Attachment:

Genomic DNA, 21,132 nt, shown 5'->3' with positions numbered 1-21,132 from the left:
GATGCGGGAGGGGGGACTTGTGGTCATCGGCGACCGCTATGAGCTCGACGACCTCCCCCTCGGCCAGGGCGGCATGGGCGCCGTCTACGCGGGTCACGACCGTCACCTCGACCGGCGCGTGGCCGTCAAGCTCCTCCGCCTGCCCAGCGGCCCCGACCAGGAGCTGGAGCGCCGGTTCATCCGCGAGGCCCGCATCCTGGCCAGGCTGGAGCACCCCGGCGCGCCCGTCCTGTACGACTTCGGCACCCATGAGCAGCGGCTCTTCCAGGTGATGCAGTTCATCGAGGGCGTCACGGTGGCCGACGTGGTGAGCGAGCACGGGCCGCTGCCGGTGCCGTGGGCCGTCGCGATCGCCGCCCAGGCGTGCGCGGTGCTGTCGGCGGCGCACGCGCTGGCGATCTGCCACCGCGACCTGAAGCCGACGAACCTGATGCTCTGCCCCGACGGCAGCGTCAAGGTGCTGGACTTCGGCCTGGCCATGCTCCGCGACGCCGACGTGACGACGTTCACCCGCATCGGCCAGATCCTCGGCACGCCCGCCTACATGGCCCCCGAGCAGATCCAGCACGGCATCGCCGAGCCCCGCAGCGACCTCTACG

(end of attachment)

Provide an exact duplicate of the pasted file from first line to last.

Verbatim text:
Genomic DNA, 21,132 nt, shown 5'->3' with positions numbered 1-21,132 from the left:
GATGCGGGAGGGGGGACTTGTGGTCATCGGCGACCGCTATGAGCTCGACGACCTCCCCCTCGGCCAGGGCGGCATGGGCGCCGTCTACGCGGGTCACGACCGTCACCTCGACCGGCGCGTGGCCGTCAAGCTCCTCCGCCTGCCCAGCGGCCCCGACCAGGAGCTGGAGCGCCGGTTCATCCGCGAGGCCCGCATCCTGGCCAGGCTGGAGCACCCCGGCGCGCCCGTCCTGTACGACTTCGGCACCCATGAGCAGCGGCTCTTCCAGGTGATGCAGTTCATCGAGGGCGTCACGGTGGCCGACGTGGTGAGCGAGCACGGGCCGCTGCCGGTGCCGTGGGCCGTCGCGATCGCCGCCCAGGCGTGCGCGGTGCTGTCGGCGGCGCACGCGCTGGCGATCTGCCACCGCGACCTGAAGCCGACGAACCTGATGCTCTGCCCCGACGGCAGCGTCAAGGTGCTGGACTTCGGCCTGGCCATGCTCCGCGACGCCGACGTGACGACGTTCACCCGCATCGGCCAGATCCTCGGCACGCCCGCCTACATGGCCCCCGAGCAGATCCAGCACGGCATCGCCGAGCCCCGCAGCGACCTCTACG